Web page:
The Future Museum

Following a rough history of the museum in the posts above, what shall we say about the future of the museum? Hopefully the rest of this semester will cast some light on this and put forth some informed speculations. When imagining the future one can really only talk about current trends and, if they show signs of continuing, to project how they might shape our world. Throughout history museums have followed changes in society and evolved to suit its needs. It is safe to guess that the increasingly rapid changes in society (technology, energy, education, economy, etc) will precipitate a need for museums to adapt sooner than later. In fact the existing museum models do seem a bit tired and are hard-pressed to keep up with and address a range of social and technological issues that are already in play. Thanks to a wide variety of thinkers in the museum community, some initial ideas are emerging.

Museum Stages.xlsx

We know that the museum of the future will have to recognize a world that is connected by a complex and constantly shifting network of influences, a disappearance of temporality and a sense of self that is shaped more by the social networks we inhabit moment to moment than by any singular defining experiences. Through collaborative filtering, users of Web 2.0 applications talk to more people than any generation before them but are less and less likely to meet someone who does not already share similar interests. We are by default all members of special interest groups. In fact each of us likely has multiple identities that inform our sense of self. Some of these may even conflict with one another. Museums already find themselves no longer serving categorizable audiences but micro-constituencies which take form and disappear with a speed that is impossible to respond to in traditional mediums. We are all simultaneously curators and consumers.  Content is generated by the user on-demand and the proliferation of free content via the internet has changed they way a younger audience perceives cultural value in a museum. Thinking about a new model for the future of the museum does not suggest we abandon the object or “the real” and supplant these critical assets with technology. But it does suggest that the new mediums and experiences of a generation who know the world through social networks and new tools must come into play. However to understand these new “Networked Publics” [ed. Varnelis] we should not look at the technologies but look more carefully at the desires of the society that gave shape to and created these technologies to serve its needs.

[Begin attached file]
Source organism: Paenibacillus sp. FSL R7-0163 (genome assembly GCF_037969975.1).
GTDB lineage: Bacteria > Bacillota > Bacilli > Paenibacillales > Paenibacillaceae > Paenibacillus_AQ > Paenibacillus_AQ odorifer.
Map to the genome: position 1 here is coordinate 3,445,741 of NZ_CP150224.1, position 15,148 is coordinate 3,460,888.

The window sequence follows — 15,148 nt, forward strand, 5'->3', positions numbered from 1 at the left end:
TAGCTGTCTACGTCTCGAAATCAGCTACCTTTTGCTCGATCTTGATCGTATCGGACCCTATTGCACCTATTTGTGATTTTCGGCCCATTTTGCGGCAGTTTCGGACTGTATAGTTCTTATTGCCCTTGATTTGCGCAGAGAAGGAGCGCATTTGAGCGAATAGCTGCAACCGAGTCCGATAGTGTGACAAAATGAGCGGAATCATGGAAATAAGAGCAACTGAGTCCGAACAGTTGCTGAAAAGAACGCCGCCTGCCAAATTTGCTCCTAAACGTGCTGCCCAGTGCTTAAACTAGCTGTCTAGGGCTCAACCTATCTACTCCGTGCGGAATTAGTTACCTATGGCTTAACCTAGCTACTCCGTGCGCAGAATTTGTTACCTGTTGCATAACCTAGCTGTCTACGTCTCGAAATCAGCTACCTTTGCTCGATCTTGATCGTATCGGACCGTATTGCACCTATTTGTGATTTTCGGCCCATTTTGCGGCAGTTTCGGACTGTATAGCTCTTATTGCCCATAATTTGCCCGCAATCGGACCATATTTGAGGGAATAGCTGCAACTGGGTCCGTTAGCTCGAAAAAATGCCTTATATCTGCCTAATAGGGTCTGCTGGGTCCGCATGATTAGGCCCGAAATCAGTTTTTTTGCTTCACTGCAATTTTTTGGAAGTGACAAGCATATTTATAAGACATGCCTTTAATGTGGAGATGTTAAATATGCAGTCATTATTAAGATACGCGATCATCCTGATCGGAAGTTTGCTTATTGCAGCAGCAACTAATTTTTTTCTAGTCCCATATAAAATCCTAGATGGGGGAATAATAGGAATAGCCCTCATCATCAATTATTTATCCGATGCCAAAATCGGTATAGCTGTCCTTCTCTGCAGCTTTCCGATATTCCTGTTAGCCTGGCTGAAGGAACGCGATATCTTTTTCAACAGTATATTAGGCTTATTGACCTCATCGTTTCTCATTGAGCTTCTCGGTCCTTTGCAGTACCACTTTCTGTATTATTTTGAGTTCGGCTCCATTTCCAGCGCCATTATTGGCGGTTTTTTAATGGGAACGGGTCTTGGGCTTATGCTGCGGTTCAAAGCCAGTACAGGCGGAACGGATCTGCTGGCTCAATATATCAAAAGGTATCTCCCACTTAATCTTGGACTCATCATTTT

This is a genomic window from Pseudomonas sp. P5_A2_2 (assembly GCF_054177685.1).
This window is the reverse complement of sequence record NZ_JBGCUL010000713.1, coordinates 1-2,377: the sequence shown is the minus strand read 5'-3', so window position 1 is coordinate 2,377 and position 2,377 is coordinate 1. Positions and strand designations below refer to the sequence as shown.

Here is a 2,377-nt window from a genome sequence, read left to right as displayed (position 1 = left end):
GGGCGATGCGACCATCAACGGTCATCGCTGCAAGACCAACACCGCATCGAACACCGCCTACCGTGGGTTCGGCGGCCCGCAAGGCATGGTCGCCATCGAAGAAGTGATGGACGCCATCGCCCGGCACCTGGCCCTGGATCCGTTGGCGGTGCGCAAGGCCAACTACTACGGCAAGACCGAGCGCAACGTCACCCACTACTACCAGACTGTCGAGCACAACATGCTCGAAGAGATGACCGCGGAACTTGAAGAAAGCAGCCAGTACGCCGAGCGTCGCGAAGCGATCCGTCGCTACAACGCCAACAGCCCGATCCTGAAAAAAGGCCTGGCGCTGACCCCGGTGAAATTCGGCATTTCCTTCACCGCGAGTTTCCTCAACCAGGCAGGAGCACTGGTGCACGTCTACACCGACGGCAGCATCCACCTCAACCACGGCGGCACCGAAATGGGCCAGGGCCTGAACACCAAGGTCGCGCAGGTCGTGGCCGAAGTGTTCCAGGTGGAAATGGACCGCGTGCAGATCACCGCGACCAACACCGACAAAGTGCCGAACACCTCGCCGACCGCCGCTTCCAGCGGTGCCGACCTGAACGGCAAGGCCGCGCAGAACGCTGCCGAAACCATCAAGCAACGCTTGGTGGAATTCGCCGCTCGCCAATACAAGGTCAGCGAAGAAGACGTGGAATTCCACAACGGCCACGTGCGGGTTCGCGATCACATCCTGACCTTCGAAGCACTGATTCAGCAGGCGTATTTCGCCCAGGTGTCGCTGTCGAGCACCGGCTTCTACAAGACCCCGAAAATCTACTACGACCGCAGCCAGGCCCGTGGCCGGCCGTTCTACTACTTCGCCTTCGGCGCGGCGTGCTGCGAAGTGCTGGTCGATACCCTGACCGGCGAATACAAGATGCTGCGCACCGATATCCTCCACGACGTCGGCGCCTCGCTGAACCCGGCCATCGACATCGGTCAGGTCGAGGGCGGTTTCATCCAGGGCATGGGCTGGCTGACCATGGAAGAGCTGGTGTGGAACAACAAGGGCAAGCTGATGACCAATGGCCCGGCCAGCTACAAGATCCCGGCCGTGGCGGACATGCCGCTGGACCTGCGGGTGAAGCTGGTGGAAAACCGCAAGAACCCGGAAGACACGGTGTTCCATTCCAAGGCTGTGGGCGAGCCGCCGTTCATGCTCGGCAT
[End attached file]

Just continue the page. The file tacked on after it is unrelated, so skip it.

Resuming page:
Some major influences on my thinking here include the recent work of historian and cultural theorist Kazys Varnelis, who is the director of Columbia University’s Netlab, Nina Simon who perhaps coined the term “Museum 2.0” with her notable weblog dedicated to the subject, and Dr Angelina Russo who presides over a weblog titled Museum 3.0 (perhaps trumping Nina, or maybe just because Museum 2.0 was taken). All three are amazing thinkers and far more qualified scholars than I am. I have also been reading AAM’s Center For the Future of  Museums’ recently commissioned study “Museums & Society: 2034” and The New Media Consortium’s “2009 Horizon Report” which forecasts the adoption of emergent technologies in public space. I will summarize those in a future post.

Tim Ventimiglia

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